Officer who investigated Indigenous man's death in Thunder Bay demoted, family says more needed

An Ontario agency that oversees complaints against police has demoted an officer who was found guilty of investigating with bias the 2015 death of an Indigenous man in Thunder Bay.

The Office of the Independent Police Review Director ruled on Friday that Shawn Harrison has been demoted to sergeant but can return to his rank of staff sergeant after 18 months if his disciplinary record remains unblemished.

The agency said Harrison also has to go through Indigenous cultural competency training.

In October 2015, Stacey DeBungee was spotted in Thunder Bay’s McIntyre River and the Thunder Bay Police Service put out statements deeming his death non-suspicious hours later, before an autopsy was completed.

In 2022, Harrison was found guilty of neglect of duty and discreditable conduct after adjudicator Greg Walton found the officer’s unconscious bias led him to conduct a grossly deficient investigation that was tainted by racism.

Lawyers representing DeBungee’s family, who wanted the officer terminated, say on the family’s behalf that the demotion is not enough to deter similar behaviour in the future and is a missed opportunity to address larger issues between Indigenous people and police.

© 2023 The Canadian Press

Will the Bank of Canada cut interest rates this year? What market watchers are saying

WATCH: Bank of Canada raises key interest rate again, will pause further hikes

The Bank of Canada will cut interest rates by a half a percentage point to four per cent by December, according to a median of market participants surveyed by the central bank, with borrowing costs seen coming down further next year.

The Bank of Canada on Monday released for the first time a quarterly survey of market participants.

Last month the bank hiked its key interest rate to 4.5 per cent, the highest level in 15 years, and said it would hold off on further increases for now.

None of the 28 market players surveyed predicted that rates would go higher this year, while some forecast that the key borrowing rate could fall to 3.75 per cent by December. A median of those surveyed put rates at three per cent in the fourth quarter of next year.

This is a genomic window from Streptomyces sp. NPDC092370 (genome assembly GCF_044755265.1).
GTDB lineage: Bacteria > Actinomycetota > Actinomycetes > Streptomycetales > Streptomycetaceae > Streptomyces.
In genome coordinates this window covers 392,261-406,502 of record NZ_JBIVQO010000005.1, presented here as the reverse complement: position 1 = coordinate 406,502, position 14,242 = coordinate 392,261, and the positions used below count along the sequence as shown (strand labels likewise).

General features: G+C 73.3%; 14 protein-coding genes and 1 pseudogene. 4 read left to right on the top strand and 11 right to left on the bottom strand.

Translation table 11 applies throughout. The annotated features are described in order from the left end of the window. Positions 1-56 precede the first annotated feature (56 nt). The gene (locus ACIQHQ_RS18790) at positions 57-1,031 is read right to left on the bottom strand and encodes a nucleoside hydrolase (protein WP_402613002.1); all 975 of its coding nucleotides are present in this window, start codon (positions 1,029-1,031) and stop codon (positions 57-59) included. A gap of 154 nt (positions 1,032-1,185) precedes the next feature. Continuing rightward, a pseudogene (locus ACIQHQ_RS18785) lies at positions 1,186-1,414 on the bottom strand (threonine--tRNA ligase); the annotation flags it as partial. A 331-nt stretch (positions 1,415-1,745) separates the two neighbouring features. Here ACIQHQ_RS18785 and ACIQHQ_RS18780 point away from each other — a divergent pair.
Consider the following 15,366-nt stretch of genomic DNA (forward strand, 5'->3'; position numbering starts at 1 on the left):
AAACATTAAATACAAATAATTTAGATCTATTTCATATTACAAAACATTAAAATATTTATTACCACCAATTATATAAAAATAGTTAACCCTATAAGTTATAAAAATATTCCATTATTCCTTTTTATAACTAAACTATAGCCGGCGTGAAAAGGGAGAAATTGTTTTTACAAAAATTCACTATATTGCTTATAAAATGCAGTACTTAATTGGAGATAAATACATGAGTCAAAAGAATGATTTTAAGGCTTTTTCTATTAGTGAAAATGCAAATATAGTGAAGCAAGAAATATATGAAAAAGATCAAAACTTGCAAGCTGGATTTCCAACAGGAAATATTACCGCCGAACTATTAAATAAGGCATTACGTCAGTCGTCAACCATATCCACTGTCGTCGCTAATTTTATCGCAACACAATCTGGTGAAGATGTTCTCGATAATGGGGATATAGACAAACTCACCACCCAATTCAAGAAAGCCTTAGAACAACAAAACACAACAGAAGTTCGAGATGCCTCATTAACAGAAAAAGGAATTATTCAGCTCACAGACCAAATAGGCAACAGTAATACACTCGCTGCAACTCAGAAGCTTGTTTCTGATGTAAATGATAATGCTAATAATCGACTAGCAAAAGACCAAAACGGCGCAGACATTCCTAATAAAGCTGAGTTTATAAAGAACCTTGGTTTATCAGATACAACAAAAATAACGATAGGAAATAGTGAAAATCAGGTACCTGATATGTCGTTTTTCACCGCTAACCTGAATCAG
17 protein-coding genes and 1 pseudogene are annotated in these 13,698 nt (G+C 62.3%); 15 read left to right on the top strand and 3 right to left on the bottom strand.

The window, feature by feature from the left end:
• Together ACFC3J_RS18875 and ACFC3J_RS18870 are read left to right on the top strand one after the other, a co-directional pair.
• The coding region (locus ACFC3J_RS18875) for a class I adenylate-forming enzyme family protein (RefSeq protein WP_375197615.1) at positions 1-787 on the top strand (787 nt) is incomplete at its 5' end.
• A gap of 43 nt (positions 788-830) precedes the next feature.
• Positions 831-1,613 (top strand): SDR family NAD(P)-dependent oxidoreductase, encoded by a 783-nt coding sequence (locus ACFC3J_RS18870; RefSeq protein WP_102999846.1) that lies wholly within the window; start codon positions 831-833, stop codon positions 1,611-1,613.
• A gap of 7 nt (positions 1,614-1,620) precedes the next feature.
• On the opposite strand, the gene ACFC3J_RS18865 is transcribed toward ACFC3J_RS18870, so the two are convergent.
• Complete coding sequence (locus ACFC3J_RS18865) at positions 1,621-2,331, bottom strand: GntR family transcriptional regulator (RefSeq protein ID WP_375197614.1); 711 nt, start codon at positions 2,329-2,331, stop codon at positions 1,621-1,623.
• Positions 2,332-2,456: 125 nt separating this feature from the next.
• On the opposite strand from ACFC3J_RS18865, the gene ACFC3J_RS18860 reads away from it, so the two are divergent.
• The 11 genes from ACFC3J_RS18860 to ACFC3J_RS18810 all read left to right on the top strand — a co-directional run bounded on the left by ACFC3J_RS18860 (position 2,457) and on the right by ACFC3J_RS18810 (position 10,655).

After the rate decision on Jan. 25, Governor Tiff Macklem in an interview pushed back against traders who were betting that the central bank would cut rates as soon as October, saying the bank is pausing to determine whether rates must go higher, not lower.

In the same survey, a median of 26 market participants forecast that real gross domestic product will be down 0.4 per cent at the end of this year versus a year earlier, and will bounce back to grow two per cent annually by the end of next year.

The median forecast for annual inflation is 2.9 per cent at the end of the year, which is just inside the central bank’s one-to-three-per-cent target range, compared with 6.3 per cent inflation in December.

© 2023 Reuters

Vancouver police investigate man's homicide in Chinatown

Vancouver police officers were called to an area of Chinatown overnight after a man was discovered deceased.

Police said they received a call to West Pender and Carrall Street shortly after midnight.

That was where a man was found dead, reportedly on the street, where a white tent has now been set up.

Police said the victim has not yet been identified and no arrests have been made.

Anyone with information is asked to call VPD’s homicide unit at 604-717-2500.

Meanwhile, the Integrated Homicide Investigation Team (IHIT) has been called to Surrey after a woman was found dead and a man was found seriously injured in an apartment Sunday evening.

The man was taken to hospital with life-threatening injuries.

© 2023 Global News, a division of Corus Entertainment Inc.

Sask. Premier Scott Moe expecting increased health care funding ahead of meeting

All 13 Canadian premiers will be meeting with Prime Minister Justin Trudeau on Tuesday to discuss funding for health care.

On Sunday, as he was leaving for Ottawa, Premier Scott Moe said he was pleased to finally have the meeting, noting that they’ve been asking for it for the past 18 months.

“In order to address the challenges that are similar – but often different as well – across the nation, we are going to need some flexibility across Canada in how we’re going to invest those dollars,” Moe said.

He noted the premiers asked for a $28-billion increase to the federal government’s contributions to health-care coverage, calling it a return to the feds being a fair funding partner.

Moe said this investment would ensure the stability of programs in the province, noting that all provinces have increased their investments in mental health and addiction treatment beds.

He said if they don’t get that number, it means there is “more work to do.”

“If the offer isn’t at that number, which it should be, I would put forward, that would mean that there’s more work to do. We would maybe consider this a down-payment on future work and future discussions that the provinces can have.”

In terms of the privatization of health care, Moe said they are looking at it “where it makes sense.”

“For example, we have publicly funded, but privately delivered surgeries that have been happening in Saskatchewan for a while. We’re going to expand on those numbers, in particular where it comes to orthopedic surgeries, but we’re also expanding the number of surgeries in the public sector.”